I wanted my ability to move back. I’d had enough of helping people with canes, walkers, and wheelchairs to be giving up so easily on my own ability to move through life when I still had control over the outcome. So, every morning I typed the previous day’s distance into the Conqueror app. I had to look at that number and ask myself if it was enough. The definition of “enough” was more than 2 kilometres at the beginning. Why? No reason. I just needed a starting point. After that, “enough” changed to “more than I did last week.” As I started to get closer to the 10,000 steps per day recommendation for a reasonably healthy adult, I stopped paying attention to the kilometres so much as the steps, because I was sort of hoping that if I could hit 10,000 steps five days out of the week, I was going to be reasonably healthy.

0 steps a day

I can do 10,000 steps a day now, six days a week without much fuss. It took some experimentation to figure out when exercise felt better, and how to make myself more comfortable doing it. I gave in and bought exercise clothes that fit the shape I am now, because I needed to admit that my figure isn’t changing. At all. No matter how much I hate that fact. I’ve got nine months of data that prove I can multiply my energy expenditure 4 or 5 times from where I started from in December and not lose a single ounce. There’s a rant for another day, but not today.

Today is the day when I did something impossible.

I completed a marathon. That’s a sentence I never imagined I would say. That’s my race bib over on the right-hand side.

I signed up for a Guinness World Records™ Official Attempt Run. Today (September 19th, 2021), we attempted the official world record of the most people to complete a remote 10 km (6.2 mile) run in 24 hours. This is an official Guinness World Records™ certified run. I checked it out… they don’t care that I can’t run, as long as I finish the whole distance on the appointed day. If I can send in a fitness tracker record showing the date, time and distance covered,  I qualify for the attempt. They don’t need me to do it fast, so I’ve got this! I signed up, and managed to convince my husband and a friend to join me in the attempt.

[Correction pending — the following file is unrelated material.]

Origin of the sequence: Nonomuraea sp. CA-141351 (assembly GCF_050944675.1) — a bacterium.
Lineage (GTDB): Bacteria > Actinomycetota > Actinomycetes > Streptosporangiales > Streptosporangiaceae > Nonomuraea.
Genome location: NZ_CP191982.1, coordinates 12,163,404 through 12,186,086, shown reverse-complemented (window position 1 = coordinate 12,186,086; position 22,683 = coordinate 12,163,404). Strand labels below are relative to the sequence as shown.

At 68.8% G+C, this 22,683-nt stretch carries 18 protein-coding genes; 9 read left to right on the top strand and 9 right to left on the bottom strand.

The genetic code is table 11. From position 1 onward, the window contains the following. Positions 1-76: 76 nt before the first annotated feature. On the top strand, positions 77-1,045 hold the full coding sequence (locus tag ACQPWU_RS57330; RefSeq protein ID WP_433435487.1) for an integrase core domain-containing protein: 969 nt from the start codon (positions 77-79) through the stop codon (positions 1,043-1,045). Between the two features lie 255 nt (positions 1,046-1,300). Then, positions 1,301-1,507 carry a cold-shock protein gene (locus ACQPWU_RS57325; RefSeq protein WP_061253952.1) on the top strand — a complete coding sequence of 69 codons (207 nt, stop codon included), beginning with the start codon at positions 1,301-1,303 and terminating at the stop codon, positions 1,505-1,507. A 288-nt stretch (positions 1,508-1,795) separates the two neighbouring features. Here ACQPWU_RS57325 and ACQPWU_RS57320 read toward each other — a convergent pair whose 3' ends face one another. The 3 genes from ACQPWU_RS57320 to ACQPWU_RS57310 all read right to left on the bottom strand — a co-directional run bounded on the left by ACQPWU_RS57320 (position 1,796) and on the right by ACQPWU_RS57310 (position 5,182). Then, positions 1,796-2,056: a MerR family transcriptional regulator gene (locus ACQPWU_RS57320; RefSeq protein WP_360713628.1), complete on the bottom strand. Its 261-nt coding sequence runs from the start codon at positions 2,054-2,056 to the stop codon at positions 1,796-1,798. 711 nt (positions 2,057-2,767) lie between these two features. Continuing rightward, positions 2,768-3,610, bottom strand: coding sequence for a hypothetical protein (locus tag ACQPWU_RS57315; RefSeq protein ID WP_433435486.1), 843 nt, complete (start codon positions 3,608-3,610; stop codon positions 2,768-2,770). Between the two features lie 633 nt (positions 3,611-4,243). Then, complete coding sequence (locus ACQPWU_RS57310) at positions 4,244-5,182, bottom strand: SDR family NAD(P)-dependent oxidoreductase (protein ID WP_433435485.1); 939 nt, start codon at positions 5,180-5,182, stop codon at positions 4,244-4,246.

We did it. I’m not actually surprised that I did the distance. I’ve done 10 kilometres in a single day at least once a week for the last while. What I am surprised about is that I made it this far in my journey. I am a person who exercises. I am a person who signs up for marathons.

In 2021, I proved that I can carve out time to work on myself, not just work. I proved that I can stick with a physical activity long enough to build it into my routine, and make it something I miss when I am stuck at my desk. I attempted my first marathon. Who knows, it might not even be my last!

Now all I need to do is wait until the officials have confirmed the participant record count, and I get to proclaim proudly that I am a Guinness World Record™ holder. When the confirmation comes in, I’m taking Michael out to an Irish pub, where we shall hoist pints of Guinness to celebrate.

Guinness marathon race bib